With this post, we conclude the second part of the Maverick Shutterbugs series- a celebration of the works of architectural photographers from across India. We now bring forward the selected entries from the public participation of architectural photographers.
Nikhil Paliwal | Featured Architectural Photographer
Working with grassroots organizations such as Hunnarshala Foundation in Bhuj-Kutch, Gujarat, has provided invaluable insights into architecture, life, and photography. My involvement in practising and documenting alternative building techniques and technologies has broadened my understanding of architecture and its role in society. The focus on photography has given me a new lens through which to tell stories.
Photography allows me to capture the moments that people experience within a space and return them to the people who were there.
My keen interest in documenting Indian heritage, rural life, and community infrastructures has led me to travel to over 500 villages in the last five years. Collaborating with organizations like INTACH and Hunnarshala Foundation has enabled me to document their works of various schools and tribal villages. I have also had the opportunity to work closely with artisans who specialize in alternative building techniques and technologies. Through this collaboration, I have been able to document the life stories and work of these artisans, as well as gain a deeper understanding of architecture and its impact on society.
The Housing Roof | Photojournalism
Roof being an important part of Architecture edifice, is one of the most underused spaces in the city and has lost its potential in today’s developing world of high-rise apartments.
In this lockdown, while I was trapped inside my 3x4m room on the 12th floor of a high-rise apartment, I saw people out there enjoying their time on roofs. This, somehow, made me regret my decision not to take a room on rent in a housing with an open roof.
As interest in the rooftop, as a valuable neglected source increased during this time of lockdown, its use as a space for social and leisure activities proved it as one of the major assets to survive the lockdown, making the “roof a new ground”.
The Kaari Village | Rural Architecture
Architects: Sans Design Studio
The Moving School | Rural Architecture
Design by: Matte Lange Architects, Denmark
Executed by: Hunnarshala Foundation, Bhuj-Kutch
The Moving School is a very helpful initiative by Mette Lange Architects as they design schools in coastal regions in India to promote education in Fisherman Communities children. This particular school is located on the sea coast of Mundra with a high plinth, as seawater comes to the plinth during a full moon; the school is run by a Professor, Mr Devender, who left his everything just to educate these students. The daily ritual consists of removing shoes outside the school and cleaning the whole school together.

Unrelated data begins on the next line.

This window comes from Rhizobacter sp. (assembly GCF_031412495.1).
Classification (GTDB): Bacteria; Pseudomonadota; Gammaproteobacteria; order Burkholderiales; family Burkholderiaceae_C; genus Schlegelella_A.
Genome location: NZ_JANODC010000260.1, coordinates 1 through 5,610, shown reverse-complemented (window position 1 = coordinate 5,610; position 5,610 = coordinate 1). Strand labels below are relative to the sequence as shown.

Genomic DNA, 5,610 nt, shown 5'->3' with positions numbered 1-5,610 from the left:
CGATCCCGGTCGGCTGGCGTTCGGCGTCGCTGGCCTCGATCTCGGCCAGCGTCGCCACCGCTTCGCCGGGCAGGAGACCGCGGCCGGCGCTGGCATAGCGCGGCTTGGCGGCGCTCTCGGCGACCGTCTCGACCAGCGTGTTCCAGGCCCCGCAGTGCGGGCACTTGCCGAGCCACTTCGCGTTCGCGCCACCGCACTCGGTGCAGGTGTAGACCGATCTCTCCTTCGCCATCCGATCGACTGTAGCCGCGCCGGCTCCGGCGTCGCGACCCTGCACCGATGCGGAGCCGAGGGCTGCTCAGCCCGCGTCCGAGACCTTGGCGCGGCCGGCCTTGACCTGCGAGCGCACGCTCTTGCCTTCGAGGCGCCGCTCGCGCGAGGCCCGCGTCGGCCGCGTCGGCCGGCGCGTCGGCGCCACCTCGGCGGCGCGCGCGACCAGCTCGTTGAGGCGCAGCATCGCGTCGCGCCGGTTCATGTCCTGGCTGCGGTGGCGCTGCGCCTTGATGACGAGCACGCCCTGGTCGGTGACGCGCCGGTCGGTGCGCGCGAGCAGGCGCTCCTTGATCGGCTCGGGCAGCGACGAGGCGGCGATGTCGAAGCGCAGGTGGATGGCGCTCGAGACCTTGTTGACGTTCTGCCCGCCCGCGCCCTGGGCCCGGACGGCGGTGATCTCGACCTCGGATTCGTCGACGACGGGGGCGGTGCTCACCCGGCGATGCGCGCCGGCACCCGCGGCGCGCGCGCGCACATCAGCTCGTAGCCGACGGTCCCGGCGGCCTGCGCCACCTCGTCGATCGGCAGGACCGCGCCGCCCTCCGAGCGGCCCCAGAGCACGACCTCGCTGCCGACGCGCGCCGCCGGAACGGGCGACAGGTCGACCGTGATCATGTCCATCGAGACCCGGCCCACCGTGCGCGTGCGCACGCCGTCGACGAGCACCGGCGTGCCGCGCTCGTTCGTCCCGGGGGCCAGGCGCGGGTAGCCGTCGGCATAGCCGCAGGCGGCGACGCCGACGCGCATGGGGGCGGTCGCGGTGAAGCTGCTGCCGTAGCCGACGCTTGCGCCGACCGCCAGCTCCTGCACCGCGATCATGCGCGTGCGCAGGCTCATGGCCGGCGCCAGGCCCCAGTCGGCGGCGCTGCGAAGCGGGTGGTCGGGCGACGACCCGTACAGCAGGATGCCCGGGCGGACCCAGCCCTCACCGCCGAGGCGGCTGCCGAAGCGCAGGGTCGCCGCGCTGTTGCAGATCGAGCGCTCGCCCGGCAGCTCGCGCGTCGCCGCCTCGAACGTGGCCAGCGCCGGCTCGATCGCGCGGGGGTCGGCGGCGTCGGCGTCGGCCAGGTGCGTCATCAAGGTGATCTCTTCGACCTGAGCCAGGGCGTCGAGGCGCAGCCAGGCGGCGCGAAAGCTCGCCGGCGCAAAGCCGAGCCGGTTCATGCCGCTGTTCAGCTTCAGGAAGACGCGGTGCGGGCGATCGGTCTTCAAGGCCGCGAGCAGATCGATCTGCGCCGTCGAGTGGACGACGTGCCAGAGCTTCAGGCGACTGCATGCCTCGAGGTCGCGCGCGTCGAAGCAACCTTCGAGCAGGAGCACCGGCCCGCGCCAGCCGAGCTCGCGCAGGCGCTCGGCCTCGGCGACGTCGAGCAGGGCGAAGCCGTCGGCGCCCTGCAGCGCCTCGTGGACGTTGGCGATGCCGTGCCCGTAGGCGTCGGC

Design is made in collaboration with architect firm Henning Larsen and executed by local organisation Hunnarshala. The structures are made of sun-dried bricks of waste material. The roofs are flat domes with light from bottles. The three new units form a small courtyard and are situated next to existing school structures.
Alma Mater School | Rural Architecture
Architects: Hunnarshala Foundation
Location: Jodhpur, Rajasthan
The school lies on the border of Jodhpur with a climate-responsive design and use of old and reclaimed materials; I still remember shooting school students, who would point out, “who needs to go home when school is like this?”.
Alma Mater is a school in Jodhpur that pursues a mission wherein the children will develop moral, physical, and emotional character with empathy for the world around them. The pedagogy is based on making children learn by becoming aware at all times of their experience, rooting learning in an appreciation of how society and the world function.
Jeevan Jyot | Featured Architectural Photographer
Jeevan Jyot is an architectural photographer and architect who graduated from Chandigarh College of Architecture. He has captured Paris, Rome and Venice as a part of the Chandigarh Lalit Kala Akademi Scholarship 2019-20. He is fascinated by the play of light and shadow.
He contributed photographs for Exploring Chandigarh, a coffee table book published in Paris. His photographic work has been published in digital magazines around the world.
Anand Theatre | Abandoned Spaces
Location: Sector-17, Chandigarh